This is a salt-glazed stoneware German Greybeard jug that has a dark brown glaze over a lighter tan surface. The jug’s neck is adorned with an image of a bearded face. Below, at the widest part of the jug, is a stamped crest and crown oval motif. Each side has a small stamped circular seal. The grooved handle is on the small neck of the jug. There is a small hole on the back of the body of the jug.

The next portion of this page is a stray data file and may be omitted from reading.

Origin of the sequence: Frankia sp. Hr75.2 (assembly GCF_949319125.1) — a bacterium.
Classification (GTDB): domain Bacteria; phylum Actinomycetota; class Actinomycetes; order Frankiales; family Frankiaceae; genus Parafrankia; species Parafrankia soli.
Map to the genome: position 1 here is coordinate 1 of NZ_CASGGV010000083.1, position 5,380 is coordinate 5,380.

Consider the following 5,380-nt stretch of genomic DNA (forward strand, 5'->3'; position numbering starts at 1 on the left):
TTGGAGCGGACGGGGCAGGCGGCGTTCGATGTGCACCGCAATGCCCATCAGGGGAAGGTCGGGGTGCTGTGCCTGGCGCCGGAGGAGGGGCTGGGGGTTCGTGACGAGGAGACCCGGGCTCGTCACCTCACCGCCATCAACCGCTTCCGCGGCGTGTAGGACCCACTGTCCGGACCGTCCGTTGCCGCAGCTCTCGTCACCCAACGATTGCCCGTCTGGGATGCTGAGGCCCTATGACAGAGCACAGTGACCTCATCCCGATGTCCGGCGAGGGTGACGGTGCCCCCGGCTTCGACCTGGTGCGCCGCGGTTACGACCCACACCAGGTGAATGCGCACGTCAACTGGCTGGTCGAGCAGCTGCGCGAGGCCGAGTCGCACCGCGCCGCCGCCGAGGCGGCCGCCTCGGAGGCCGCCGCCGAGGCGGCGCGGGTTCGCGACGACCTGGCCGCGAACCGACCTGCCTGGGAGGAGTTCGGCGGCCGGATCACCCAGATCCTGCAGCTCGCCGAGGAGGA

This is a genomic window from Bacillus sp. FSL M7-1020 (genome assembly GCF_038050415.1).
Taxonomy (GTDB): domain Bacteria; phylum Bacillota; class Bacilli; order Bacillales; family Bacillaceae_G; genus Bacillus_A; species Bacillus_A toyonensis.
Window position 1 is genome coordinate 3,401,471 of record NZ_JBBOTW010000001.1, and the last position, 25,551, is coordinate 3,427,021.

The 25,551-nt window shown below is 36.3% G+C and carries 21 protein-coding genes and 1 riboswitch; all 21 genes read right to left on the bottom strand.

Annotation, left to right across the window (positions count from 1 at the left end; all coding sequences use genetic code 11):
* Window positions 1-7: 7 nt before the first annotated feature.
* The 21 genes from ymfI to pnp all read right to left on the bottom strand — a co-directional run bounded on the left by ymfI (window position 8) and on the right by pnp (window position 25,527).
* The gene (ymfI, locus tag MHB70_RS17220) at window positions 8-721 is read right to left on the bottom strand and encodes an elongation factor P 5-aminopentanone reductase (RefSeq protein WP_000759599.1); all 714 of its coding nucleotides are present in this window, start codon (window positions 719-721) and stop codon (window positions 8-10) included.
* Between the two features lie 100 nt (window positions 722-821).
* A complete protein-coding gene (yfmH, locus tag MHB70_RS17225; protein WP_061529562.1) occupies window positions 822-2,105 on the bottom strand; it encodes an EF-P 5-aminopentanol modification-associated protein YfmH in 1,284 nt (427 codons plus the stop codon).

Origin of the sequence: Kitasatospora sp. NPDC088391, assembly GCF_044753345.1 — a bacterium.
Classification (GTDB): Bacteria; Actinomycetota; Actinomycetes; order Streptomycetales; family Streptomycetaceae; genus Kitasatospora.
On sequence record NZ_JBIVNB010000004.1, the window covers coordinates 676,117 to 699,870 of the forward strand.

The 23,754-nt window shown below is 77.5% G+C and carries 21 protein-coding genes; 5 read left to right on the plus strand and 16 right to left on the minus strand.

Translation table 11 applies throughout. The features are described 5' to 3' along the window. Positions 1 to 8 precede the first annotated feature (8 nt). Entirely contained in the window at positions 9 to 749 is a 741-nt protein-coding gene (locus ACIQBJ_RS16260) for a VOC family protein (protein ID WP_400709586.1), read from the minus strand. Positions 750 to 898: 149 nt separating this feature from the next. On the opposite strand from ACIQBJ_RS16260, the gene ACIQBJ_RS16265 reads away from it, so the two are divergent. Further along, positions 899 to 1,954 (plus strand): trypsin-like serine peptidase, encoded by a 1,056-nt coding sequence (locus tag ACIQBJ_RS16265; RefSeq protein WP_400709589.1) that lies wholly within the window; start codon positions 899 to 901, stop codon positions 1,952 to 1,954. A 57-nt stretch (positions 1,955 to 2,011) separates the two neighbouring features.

Nicknamed "Greybeard Jugs" for their caricature-like masks, these seventeenth-century stoneware bottles produced in northern Europe were popular containers for liquids thanks to their impervious salt glaze. Brought across the Atlantic during the Revolutionary War, this pot was discovered by a Boston construction firm in the 1870s while digging foundations on the former site of the Brattle Square Church (today City Hall), a building occupied by British troops in 1775. Here in the Dutch Room, elevated on a cabinet into the array of distinguished portraits, the hairy, wild man pokes fun at the serious aristocrats he accompanies.